“My high school championships were always held in Golden Gate Park,” says Alison Vidal. “One year, Rosie Casals gave out the trophies.”
Community member Beth Trahan says Bay City is already leveraging a range of assets to attract tourism. “We have a river that runs through town and someone has opened a kayak and boat rental business. We also have a rail trail on the riverfront that extends to our state park, and in the future, it’ll run all the way to Saginaw,” she says. “I think all that, plus the courts, will help people reacquaint themselves with the outdoors.”
Those interested in improving tennis facilities, says Virgil Christian, USTA’s senior director of section & strategic infrastructure, will find that although it’s a formidable task, it’s not one that needs to be undertaken alone.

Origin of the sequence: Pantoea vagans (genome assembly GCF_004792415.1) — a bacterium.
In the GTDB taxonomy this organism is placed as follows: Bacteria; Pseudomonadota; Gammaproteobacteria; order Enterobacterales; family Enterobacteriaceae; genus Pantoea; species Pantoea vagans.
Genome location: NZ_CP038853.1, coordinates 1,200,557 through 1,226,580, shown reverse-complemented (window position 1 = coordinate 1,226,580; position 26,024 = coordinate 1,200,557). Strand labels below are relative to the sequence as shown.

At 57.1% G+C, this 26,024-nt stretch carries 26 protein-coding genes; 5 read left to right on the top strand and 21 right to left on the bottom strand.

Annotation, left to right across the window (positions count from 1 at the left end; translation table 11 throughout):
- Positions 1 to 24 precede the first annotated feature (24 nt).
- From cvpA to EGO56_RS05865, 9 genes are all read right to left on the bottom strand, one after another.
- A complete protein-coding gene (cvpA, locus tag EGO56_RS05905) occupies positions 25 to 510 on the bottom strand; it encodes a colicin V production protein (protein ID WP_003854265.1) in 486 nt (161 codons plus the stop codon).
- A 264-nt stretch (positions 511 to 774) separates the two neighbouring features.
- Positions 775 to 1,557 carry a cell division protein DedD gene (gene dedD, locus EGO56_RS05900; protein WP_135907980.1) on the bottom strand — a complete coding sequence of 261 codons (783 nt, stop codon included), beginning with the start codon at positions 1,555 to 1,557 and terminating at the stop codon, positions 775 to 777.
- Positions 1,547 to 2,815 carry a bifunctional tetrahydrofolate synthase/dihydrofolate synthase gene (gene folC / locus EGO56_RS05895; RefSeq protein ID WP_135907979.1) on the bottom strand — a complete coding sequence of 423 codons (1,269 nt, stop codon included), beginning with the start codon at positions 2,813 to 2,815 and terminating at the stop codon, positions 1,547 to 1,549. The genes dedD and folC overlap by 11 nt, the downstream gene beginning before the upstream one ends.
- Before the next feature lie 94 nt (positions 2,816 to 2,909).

He adds: “Improving, rebuilding (or even building) public tennis courts and making them into welcoming, active community engagement centers is a process, rather than an event. It takes determination and dedication to do it successfully. The good news, when it comes to community advocacy, is that tennis players are across-the-board passionate about their sport. What we’ve seen is that with a committed group of volunteers working together with a city, and with a strong public-private partnership, there really isn’t any limit on what can be accomplished.”
Mary Helen Sprecher is the Managing Editor of Sports Destination Management.